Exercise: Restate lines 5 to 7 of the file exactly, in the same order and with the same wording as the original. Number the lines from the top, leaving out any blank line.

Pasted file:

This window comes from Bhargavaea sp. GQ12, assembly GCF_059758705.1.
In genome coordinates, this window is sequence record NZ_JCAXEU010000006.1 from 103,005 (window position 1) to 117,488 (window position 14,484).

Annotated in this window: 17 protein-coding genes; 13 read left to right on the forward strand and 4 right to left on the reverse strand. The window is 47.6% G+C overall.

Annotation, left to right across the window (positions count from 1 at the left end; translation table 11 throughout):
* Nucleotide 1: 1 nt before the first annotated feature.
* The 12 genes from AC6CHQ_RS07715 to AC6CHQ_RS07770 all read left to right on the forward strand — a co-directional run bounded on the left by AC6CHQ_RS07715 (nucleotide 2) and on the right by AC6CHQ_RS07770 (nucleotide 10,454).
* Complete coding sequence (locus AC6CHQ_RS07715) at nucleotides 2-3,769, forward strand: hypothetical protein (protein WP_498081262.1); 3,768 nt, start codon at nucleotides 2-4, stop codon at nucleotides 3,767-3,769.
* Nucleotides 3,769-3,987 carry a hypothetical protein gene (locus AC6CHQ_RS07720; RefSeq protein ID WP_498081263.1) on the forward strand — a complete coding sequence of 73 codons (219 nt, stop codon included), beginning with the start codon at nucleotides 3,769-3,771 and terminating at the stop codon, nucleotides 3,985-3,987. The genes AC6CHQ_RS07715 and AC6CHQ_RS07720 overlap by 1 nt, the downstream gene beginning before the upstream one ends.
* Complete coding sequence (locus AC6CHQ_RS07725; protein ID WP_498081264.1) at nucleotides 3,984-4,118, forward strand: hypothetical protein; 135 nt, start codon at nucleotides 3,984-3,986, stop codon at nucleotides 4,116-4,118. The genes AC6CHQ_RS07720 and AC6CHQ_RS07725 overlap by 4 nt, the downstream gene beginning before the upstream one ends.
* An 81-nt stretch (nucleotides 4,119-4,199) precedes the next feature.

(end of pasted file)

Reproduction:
* Nucleotide 1: 1 nt before the first annotated feature.
* The 12 genes from AC6CHQ_RS07715 to AC6CHQ_RS07770 all read left to right on the forward strand — a co-directional run bounded on the left by AC6CHQ_RS07715 (nucleotide 2) and on the right by AC6CHQ_RS07770 (nucleotide 10,454).
* Complete coding sequence (locus AC6CHQ_RS07715) at nucleotides 2-3,769, forward strand: hypothetical protein (protein WP_498081262.1); 3,768 nt, start codon at nucleotides 2-4, stop codon at nucleotides 3,767-3,769.